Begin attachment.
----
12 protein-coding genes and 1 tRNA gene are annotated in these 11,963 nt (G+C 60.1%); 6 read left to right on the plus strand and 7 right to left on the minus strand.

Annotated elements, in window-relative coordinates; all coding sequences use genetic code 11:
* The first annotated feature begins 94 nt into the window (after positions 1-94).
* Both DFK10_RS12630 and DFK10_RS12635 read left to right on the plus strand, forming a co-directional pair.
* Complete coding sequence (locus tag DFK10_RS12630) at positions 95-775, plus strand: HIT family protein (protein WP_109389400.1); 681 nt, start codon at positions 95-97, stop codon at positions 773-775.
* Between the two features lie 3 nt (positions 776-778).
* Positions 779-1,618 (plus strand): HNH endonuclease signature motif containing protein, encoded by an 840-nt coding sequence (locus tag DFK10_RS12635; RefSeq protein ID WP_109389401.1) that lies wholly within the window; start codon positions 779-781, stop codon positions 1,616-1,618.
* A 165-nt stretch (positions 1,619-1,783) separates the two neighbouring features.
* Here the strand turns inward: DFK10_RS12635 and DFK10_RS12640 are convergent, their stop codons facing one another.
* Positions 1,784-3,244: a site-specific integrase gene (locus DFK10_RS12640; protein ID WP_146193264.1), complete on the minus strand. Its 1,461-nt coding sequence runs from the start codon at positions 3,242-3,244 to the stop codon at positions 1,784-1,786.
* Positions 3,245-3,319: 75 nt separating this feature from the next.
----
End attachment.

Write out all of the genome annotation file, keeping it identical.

12 protein-coding genes and 1 tRNA gene are annotated in these 11,963 nt (G+C 60.1%); 6 read left to right on the plus strand and 7 right to left on the minus strand.

Annotated elements, in window-relative coordinates; all coding sequences use genetic code 11:
* The first annotated feature begins 94 nt into the window (after positions 1-94).
* Both DFK10_RS12630 and DFK10_RS12635 read left to right on the plus strand, forming a co-directional pair.
* Complete coding sequence (locus tag DFK10_RS12630) at positions 95-775, plus strand: HIT family protein (protein WP_109389400.1); 681 nt, start codon at positions 95-97, stop codon at positions 773-775.
* Between the two features lie 3 nt (positions 776-778).
* Positions 779-1,618 (plus strand): HNH endonuclease signature motif containing protein, encoded by an 840-nt coding sequence (locus tag DFK10_RS12635; RefSeq protein ID WP_109389401.1) that lies wholly within the window; start codon positions 779-781, stop codon positions 1,616-1,618.
* A 165-nt stretch (positions 1,619-1,783) separates the two neighbouring features.
* Here the strand turns inward: DFK10_RS12635 and DFK10_RS12640 are convergent, their stop codons facing one another.
* Positions 1,784-3,244: a site-specific integrase gene (locus DFK10_RS12640; protein ID WP_146193264.1), complete on the minus strand. Its 1,461-nt coding sequence runs from the start codon at positions 3,242-3,244 to the stop codon at positions 1,784-1,786.
* Positions 3,245-3,319: 75 nt separating this feature from the next.